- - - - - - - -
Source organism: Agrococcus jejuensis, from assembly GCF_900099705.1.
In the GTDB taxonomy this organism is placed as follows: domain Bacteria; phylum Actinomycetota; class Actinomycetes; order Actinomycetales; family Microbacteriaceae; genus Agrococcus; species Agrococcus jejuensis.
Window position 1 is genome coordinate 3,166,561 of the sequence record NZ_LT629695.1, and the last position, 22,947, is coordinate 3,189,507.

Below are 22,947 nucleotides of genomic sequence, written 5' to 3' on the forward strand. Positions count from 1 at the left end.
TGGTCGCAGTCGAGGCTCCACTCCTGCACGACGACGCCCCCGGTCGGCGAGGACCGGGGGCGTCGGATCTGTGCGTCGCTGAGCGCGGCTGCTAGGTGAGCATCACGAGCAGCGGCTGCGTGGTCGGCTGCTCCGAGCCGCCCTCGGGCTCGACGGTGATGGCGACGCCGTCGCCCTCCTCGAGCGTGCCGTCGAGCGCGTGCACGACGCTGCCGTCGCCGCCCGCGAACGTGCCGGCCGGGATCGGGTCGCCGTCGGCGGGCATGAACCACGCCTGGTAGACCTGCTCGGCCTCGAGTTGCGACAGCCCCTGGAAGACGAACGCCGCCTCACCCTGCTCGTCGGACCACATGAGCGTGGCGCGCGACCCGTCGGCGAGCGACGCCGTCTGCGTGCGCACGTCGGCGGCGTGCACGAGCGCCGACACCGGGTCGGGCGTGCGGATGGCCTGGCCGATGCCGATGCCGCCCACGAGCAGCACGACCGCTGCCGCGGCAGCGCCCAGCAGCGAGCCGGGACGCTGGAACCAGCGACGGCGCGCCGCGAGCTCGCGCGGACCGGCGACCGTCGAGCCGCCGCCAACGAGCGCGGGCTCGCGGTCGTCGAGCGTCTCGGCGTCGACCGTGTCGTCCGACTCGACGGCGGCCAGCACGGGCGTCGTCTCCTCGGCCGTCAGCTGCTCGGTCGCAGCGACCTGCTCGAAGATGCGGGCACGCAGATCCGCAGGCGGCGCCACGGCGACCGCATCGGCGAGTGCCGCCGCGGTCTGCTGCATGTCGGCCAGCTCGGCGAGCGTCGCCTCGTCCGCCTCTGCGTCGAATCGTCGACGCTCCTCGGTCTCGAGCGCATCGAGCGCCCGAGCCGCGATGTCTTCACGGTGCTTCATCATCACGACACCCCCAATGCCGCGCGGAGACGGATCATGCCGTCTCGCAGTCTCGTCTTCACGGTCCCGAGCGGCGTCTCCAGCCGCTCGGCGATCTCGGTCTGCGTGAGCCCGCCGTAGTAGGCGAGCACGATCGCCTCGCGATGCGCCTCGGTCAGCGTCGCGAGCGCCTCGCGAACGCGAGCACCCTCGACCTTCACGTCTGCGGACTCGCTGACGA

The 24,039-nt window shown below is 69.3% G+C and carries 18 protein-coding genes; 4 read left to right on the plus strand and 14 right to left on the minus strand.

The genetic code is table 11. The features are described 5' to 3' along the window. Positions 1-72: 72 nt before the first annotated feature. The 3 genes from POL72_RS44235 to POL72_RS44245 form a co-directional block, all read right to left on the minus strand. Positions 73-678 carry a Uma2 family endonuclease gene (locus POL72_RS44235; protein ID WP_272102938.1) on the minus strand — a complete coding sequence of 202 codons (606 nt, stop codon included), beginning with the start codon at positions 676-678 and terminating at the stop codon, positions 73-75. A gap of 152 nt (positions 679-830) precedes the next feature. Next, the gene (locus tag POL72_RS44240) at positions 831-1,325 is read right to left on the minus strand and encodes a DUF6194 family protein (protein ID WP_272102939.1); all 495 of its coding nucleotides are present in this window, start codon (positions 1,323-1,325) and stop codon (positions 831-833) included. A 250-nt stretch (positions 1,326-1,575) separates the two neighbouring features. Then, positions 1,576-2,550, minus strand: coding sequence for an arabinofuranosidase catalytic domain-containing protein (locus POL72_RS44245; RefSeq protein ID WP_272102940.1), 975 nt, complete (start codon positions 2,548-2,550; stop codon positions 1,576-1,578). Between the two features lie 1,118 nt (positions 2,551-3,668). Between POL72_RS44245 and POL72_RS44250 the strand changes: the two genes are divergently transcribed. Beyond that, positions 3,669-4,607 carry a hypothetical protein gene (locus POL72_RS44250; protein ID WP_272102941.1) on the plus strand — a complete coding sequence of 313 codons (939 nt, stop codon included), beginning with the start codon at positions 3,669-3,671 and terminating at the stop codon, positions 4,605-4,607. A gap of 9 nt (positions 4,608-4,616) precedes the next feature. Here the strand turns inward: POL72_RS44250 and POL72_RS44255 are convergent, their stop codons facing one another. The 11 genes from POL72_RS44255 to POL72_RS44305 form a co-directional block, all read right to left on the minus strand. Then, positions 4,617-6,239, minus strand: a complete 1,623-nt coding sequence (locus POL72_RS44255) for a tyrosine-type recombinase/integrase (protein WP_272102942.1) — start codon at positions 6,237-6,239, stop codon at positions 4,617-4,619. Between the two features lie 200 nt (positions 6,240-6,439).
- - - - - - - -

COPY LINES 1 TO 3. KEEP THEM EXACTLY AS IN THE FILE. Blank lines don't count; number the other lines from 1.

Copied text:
Source organism: Agrococcus jejuensis, from assembly GCF_900099705.1.
In the GTDB taxonomy this organism is placed as follows: domain Bacteria; phylum Actinomycetota; class Actinomycetes; order Actinomycetales; family Microbacteriaceae; genus Agrococcus; species Agrococcus jejuensis.
Window position 1 is genome coordinate 3,166,561 of the sequence record NZ_LT629695.1, and the last position, 22,947, is coordinate 3,189,507.